I am not certain what you are asking for it at this stage in time there appeared to be two things required: an agreed deed of easement and its subsequent registration and the agreement to the pension trustees and the neighbour to grant the easement.

Presumably, you are agreeing to be responsible for the neighbours costs.

Can I clarify anything for you?

Customer: replied 2 years ago.

How do I achieve a timeline on getting my neighbour to sign the easement. If I agree to pay the neighbours costs can I claim them back from the builder who created this problem in the first place?


It wasn't made clear to me until the end of two nearly three year period that it was my neighbour along with the builder who needed to sign the easement document. The then solicitor wanted me to pay up to £20,000 for the easement.

Expert:  Jo C. replied 2 years ago.
You only have six years from the date this came to your attention, to sue the builder, because the Limitation Act 1986 put a stop on it after that date.
You can only sue the builder if he did not give you notice that this soakaway had been used and if he did give you notice, it would have been for the solicitor to ask for proof of easement.
It is so fundamental that I cannot imagine for one moment the solicitor would have known about this and not asked for the proof of easement.
If there was no easement, it would have been easy enough to take out insurance for lack of easement, at the time provided the neighbour, at that stage, had not objected.
It would be worthwhile getting the solicitors file to see whether it was raised at the time because if it was mentioned but the solicitor did nothing about it, you have a claim against the solicitor.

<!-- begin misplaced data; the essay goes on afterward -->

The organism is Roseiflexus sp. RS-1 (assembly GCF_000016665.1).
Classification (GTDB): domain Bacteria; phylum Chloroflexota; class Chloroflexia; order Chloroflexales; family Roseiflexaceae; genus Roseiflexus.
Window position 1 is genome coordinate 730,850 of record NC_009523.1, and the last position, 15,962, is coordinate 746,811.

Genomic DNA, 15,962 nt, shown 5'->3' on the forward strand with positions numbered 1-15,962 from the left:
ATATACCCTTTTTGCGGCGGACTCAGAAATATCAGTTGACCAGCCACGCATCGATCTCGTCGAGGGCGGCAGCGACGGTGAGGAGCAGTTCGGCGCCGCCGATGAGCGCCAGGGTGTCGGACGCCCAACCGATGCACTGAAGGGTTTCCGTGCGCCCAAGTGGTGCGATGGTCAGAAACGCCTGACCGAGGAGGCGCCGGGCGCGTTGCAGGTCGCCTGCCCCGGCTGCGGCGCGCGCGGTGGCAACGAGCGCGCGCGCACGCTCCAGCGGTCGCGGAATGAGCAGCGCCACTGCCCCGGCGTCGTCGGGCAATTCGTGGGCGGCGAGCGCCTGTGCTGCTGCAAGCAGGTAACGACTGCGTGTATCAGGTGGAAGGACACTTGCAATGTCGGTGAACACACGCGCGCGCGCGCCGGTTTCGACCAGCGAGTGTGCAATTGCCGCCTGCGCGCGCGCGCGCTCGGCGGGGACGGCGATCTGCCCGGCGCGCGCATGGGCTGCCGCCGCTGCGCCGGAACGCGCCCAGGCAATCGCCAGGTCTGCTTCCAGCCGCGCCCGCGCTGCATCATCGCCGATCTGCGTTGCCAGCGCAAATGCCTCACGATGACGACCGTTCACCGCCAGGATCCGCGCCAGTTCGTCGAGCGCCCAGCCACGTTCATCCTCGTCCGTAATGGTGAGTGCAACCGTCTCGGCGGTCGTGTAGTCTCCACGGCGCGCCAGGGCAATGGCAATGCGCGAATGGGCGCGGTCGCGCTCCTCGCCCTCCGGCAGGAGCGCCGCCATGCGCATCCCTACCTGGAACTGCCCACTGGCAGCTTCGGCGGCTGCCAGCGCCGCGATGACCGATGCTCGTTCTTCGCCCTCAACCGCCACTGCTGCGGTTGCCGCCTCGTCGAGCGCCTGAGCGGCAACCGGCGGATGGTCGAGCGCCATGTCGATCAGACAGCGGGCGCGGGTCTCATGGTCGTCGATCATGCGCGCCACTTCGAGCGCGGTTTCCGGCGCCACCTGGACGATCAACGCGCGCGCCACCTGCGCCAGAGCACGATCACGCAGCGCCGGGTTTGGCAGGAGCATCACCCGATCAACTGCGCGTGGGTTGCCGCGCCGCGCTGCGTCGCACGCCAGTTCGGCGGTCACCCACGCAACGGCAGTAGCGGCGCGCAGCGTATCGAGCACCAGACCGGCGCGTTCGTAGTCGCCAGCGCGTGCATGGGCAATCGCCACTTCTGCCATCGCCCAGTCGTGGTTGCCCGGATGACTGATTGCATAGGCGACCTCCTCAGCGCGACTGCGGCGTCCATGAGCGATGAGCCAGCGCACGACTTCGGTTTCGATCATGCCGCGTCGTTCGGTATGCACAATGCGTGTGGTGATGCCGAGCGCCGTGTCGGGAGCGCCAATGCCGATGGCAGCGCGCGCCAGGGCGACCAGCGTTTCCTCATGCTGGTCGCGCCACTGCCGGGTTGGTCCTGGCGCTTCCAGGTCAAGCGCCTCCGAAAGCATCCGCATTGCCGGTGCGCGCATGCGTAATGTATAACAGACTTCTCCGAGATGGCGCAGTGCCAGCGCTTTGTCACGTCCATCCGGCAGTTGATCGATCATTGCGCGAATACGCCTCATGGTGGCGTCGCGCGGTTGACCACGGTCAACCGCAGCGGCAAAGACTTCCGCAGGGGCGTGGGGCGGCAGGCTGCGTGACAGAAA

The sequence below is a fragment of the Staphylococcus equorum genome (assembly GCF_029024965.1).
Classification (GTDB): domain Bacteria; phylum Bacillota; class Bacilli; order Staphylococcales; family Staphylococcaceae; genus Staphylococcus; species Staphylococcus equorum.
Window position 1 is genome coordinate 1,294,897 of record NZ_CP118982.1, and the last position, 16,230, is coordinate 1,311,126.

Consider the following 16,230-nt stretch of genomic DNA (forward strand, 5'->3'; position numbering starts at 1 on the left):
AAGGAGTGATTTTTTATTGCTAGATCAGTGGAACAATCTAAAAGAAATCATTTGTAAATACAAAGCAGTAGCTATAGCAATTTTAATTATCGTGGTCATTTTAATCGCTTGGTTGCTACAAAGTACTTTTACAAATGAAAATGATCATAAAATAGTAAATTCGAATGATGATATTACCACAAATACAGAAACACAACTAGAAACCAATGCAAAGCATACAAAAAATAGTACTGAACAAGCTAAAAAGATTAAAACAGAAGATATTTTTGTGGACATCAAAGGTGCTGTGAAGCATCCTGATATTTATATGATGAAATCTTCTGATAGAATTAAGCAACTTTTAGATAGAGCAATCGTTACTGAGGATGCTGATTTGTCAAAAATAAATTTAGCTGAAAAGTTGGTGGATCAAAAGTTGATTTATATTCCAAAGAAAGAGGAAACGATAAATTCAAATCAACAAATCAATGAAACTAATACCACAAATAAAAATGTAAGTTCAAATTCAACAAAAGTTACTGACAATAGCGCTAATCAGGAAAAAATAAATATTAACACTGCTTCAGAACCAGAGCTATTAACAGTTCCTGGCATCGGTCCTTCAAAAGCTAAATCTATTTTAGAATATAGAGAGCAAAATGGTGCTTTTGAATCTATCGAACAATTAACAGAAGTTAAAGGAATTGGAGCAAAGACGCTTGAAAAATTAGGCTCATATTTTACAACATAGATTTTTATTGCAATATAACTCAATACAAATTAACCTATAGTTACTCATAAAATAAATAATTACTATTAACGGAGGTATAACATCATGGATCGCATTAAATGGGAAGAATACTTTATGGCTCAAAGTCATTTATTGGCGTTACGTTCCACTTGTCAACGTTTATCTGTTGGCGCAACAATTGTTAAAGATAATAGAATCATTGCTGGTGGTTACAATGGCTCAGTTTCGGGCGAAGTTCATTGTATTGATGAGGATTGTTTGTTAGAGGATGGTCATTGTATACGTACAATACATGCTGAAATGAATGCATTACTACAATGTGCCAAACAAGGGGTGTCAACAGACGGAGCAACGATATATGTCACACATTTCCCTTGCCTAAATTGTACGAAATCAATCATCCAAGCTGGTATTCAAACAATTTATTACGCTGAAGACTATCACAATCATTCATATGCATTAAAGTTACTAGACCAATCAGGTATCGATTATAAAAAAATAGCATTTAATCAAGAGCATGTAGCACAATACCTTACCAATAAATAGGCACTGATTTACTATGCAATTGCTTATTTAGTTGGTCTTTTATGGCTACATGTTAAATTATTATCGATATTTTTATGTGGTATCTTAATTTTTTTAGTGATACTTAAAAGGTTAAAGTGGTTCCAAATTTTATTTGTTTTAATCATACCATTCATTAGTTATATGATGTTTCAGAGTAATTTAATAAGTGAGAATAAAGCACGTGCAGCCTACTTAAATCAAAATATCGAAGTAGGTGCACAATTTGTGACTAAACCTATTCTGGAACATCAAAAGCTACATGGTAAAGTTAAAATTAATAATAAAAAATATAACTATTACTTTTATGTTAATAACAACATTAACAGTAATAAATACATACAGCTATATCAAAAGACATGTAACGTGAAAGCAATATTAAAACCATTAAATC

If it was the same solicitor that you are using now, you should go to another solicitor because there is a conflict of interest between the solicitor trying to resolve this and the solicitor looking after his own claims history.

I think you have a complaint about the current solicitor for milking this for fees needlessly but that is based upon what you have told me, please bear in mind I have not seen the file.

I don't think you can put pressure to bear on the neighbour because it is your property that is in the wrong here and you are actually wanting something.

On the contrary, I think the neighbour could actually make you remove this in which case you would then have a substantial claim against the builder.
Customer: replied 2 years ago.

I had two drain reports undertaken and they stated that my drains were connected directly to the highway and not the soakaway in the rear field. That is why I thought I could finally sell. The estate agent informed me that the builder still insisted that I am connected to the new soakaway. Therefore any purchaser of my property would not get a mortgage without this easement. The neighbour and the builder were originally friends and have since fallen out. It maybe that I am not connected and that is why she never asked the builder to remove the pipes. I have asked for my file from my former solicitors which I didn't know I was entitled to so thank you. I have left a message for my neighbour to call to see why she didn't ask the builder to remove the pipes. Again thank you. I first went into my solicitor on the 16 October 2009 to see if I had the right to sell given the information from the builder that he had connected my pipes to my neighbours. I didn't have this date in mind and again I thank you because I realise I must decide to move on this matter with some urgency. My house I believe is worth over a million (I paid £820,000 in 2005). I was willing to accept £900,000 if they let me go. I have been a widow since 2003 bringing up an autistic daughter and a son with ME. I have spent at least the past five years living in a paper hell. I thank you so much for your advice today.

Expert:  Jo C. replied 2 years ago.
If that is the case, it comes down to where the drain is actually connected.

If you have a report which says the drains are connected to the highway, and they are not connected into the soakaway, I think you have a negligence claim against whoever conducted the drain surveys.

I think if there has been a survey and there is no evidence to the contrary, to say that you are connected into the soakaway, I think that you can rely on the survey but you will need to bring it to the attention of the buyer.

I am glad to have helped you even though obviously I cannot bring this to a conclusion for you.
Jo C., Barrister
Category: Law
Satisfied Customers: 69268
Experience: Over 5 years in practice